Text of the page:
July 15, 2011
Assistant Attorney General Christine Varney has announced that she is leaving the Department of Justice to join a private law firm. Varney took over as the head of the Department’s Antitrust Division in 2009. During 2010, Varney attended the five joint workshops held by DOJ with USDA around the country on Agriculture and Antitrust Enforcement Issues in Our 21st Century Economy. In addition, the Department of Justice Antitrust Division has worked with USDA ‘s Grain Inspection, Packers & Stockyards Administration (GIPSA) on the rule mandated by Congress in the 2008 Farm Bill to reform and strengthen measures to protect farmers and ranchers in the marketplace.
The Antitrust Division has also taken some antitrust actions in the agricultural sector under Varney’s watch. Most recently, on May 10, 2011, the Antitrust Division lodged a complaint against the sale of a Tyson Foods poultry processing to George’s Inc. poultry in the Shenandoah Valley of Virginia. The complaint contended that sale, which would leave George’s as the major poultry processor in the region, would give the company sufficient market power to depress the price offered to farmers for their services in growing poultry.
The action was noteworthy because it was brought under a monopsony theory, which applies when a large number of sellers are faced with few buyers who can depress the price offered to the sellers. Most antitrust cases brought by the Department address monopoly situations in which many buyers are confronted by a few sellers who can control and raise the price paid by buyers.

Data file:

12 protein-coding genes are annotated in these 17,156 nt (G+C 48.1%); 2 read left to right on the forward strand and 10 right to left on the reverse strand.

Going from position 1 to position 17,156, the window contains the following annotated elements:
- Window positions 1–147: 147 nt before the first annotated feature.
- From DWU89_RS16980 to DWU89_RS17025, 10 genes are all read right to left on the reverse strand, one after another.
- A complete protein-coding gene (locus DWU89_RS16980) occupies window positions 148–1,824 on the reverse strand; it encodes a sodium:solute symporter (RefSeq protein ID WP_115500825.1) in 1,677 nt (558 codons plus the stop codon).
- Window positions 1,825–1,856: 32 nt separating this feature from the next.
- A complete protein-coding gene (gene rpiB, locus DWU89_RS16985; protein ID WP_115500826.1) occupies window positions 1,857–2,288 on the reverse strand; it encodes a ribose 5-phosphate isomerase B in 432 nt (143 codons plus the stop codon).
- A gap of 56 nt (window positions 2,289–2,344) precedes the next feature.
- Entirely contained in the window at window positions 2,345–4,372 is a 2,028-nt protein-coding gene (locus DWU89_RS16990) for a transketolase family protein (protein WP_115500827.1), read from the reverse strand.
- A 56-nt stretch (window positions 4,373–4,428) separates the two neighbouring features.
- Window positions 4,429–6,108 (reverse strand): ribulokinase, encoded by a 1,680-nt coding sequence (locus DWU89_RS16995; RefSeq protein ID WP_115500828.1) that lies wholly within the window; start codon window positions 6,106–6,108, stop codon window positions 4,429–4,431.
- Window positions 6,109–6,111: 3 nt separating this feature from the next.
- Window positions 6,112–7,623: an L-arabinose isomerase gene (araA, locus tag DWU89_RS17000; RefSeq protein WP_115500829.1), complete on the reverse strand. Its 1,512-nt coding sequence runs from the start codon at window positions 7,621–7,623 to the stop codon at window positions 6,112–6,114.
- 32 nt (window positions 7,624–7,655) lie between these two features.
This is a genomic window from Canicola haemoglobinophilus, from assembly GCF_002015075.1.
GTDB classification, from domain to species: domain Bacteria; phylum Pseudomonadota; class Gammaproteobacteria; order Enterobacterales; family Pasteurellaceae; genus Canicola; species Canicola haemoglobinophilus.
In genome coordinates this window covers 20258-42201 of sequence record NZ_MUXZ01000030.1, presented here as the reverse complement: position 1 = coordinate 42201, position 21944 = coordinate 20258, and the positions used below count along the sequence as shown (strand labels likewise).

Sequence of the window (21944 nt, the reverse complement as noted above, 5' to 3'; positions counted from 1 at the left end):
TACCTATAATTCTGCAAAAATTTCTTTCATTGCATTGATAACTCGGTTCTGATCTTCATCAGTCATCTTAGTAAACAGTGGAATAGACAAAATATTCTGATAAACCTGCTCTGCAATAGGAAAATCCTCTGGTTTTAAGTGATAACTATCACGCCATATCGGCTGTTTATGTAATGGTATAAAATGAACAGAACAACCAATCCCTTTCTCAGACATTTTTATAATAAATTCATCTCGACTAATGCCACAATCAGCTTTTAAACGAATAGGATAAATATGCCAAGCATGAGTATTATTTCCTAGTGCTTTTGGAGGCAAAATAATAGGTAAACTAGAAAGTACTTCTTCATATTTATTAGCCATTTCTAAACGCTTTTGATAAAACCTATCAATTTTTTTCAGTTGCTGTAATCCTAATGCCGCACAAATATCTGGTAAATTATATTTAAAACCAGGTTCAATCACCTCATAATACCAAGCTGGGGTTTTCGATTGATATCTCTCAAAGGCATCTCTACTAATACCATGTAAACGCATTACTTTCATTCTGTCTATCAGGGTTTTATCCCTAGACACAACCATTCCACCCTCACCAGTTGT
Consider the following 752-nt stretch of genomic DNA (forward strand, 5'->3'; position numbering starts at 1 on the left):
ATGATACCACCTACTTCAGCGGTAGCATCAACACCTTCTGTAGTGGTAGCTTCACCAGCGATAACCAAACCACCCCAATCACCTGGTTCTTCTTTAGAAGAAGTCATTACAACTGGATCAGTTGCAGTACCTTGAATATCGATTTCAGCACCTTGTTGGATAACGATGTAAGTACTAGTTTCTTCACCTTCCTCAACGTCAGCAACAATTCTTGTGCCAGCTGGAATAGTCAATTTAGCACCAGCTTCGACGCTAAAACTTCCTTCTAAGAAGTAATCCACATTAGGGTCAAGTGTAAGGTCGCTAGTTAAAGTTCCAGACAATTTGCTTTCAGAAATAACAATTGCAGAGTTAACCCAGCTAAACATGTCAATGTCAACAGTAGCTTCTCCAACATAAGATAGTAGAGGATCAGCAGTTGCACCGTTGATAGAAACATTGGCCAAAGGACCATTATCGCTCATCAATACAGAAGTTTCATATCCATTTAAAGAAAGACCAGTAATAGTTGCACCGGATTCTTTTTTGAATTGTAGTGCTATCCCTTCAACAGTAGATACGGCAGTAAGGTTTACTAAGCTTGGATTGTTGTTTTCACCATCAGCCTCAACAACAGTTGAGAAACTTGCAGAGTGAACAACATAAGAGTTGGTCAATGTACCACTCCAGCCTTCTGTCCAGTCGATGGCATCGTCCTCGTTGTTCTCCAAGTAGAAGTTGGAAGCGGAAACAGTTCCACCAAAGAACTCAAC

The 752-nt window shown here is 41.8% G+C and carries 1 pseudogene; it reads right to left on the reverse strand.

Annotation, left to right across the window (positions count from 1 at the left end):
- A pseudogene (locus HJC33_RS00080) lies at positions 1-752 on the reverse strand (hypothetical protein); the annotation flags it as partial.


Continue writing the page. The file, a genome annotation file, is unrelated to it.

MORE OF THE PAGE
On June 30, the Antitrust Division filed a proposed Final Judgment with the federal court hearing the complaint. The settlement must be approved by the judge. Under the proposed settlement, George’s agrees to make capital improvements to the chicken processing plant that could allow a significant increase in the number of chickens that will be processed at the facility. The improvements include the installation of a special freezer and deboning equipment, which will allow George’s to produce a variety of highly valued products at its two plants located in the Shenandoah Valley.
The Justice Department concluded that as a result of these improvements, George’s will have the incentive and ability to increase its local poultry production, thereby increasing its demand for grower services and averting the likely adverse competitive effects arising from the acquisition. In addition, the Antitrust Division announced that it will monitor George’s efforts to improve the plant until the new equipment is installed and operational.
In a recent farewell address, Christine Varney noted that the antitrust laws cannot solve all the problems faced by farmers and ranchers in their relations with processors and packers. The George’s settlement illustrates this conclusion. The increase in the size and upgrades to the processing operation purchased by George’s will likely raise the company’s requirements for poultry. But the antitrust settlement agreement does not include important protections that would be available to poultry farmers under the GIPSA proposed rule. These protections include a base price for the chicken, prohibitions on retaliation against farmers who speak out about their contracts, measures to ensure that growers can recoup a significant part of their investment in costly poultry houses, and other measures summarized in a fact sheet prepared for growers by Rural Advancement Foundation International–USA.
Categories: Competition & Anti-trust